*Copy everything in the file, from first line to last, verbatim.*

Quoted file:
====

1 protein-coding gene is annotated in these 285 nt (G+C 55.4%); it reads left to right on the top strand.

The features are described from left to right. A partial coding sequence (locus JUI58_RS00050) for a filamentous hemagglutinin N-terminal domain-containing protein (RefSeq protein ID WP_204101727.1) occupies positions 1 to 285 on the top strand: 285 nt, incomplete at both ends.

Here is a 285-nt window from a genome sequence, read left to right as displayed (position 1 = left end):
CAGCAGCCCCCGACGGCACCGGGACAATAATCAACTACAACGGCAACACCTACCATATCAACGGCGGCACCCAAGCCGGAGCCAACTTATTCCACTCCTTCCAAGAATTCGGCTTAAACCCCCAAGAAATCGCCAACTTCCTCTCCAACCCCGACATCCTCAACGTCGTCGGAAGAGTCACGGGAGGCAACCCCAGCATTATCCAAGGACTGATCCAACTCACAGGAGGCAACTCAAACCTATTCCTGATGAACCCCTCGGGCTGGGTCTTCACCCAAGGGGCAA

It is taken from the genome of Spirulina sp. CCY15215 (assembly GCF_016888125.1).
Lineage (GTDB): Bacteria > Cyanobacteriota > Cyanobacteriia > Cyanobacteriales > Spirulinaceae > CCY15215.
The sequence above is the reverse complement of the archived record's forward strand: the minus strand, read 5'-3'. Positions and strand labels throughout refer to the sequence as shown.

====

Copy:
1 protein-coding gene is annotated in these 285 nt (G+C 55.4%); it reads left to right on the top strand.

The features are described from left to right. A partial coding sequence (locus JUI58_RS00050) for a filamentous hemagglutinin N-terminal domain-containing protein (RefSeq protein ID WP_204101727.1) occupies positions 1 to 285 on the top strand: 285 nt, incomplete at both ends.

Here is a 285-nt window from a genome sequence, read left to right as displayed (position 1 = left end):
CAGCAGCCCCCGACGGCACCGGGACAATAATCAACTACAACGGCAACACCTACCATATCAACGGCGGCACCCAAGCCGGAGCCAACTTATTCCACTCCTTCCAAGAATTCGGCTTAAACCCCCAAGAAATCGCCAACTTCCTCTCCAACCCCGACATCCTCAACGTCGTCGGAAGAGTCACGGGAGGCAACCCCAGCATTATCCAAGGACTGATCCAACTCACAGGAGGCAACTCAAACCTATTCCTGATGAACCCCTCGGGCTGGGTCTTCACCCAAGGGGCAA

It is taken from the genome of Spirulina sp. CCY15215 (assembly GCF_016888125.1).
Lineage (GTDB): Bacteria > Cyanobacteriota > Cyanobacteriia > Cyanobacteriales > Spirulinaceae > CCY15215.
The sequence above is the reverse complement of the archived record's forward strand: the minus strand, read 5'-3'. Positions and strand labels throughout refer to the sequence as shown.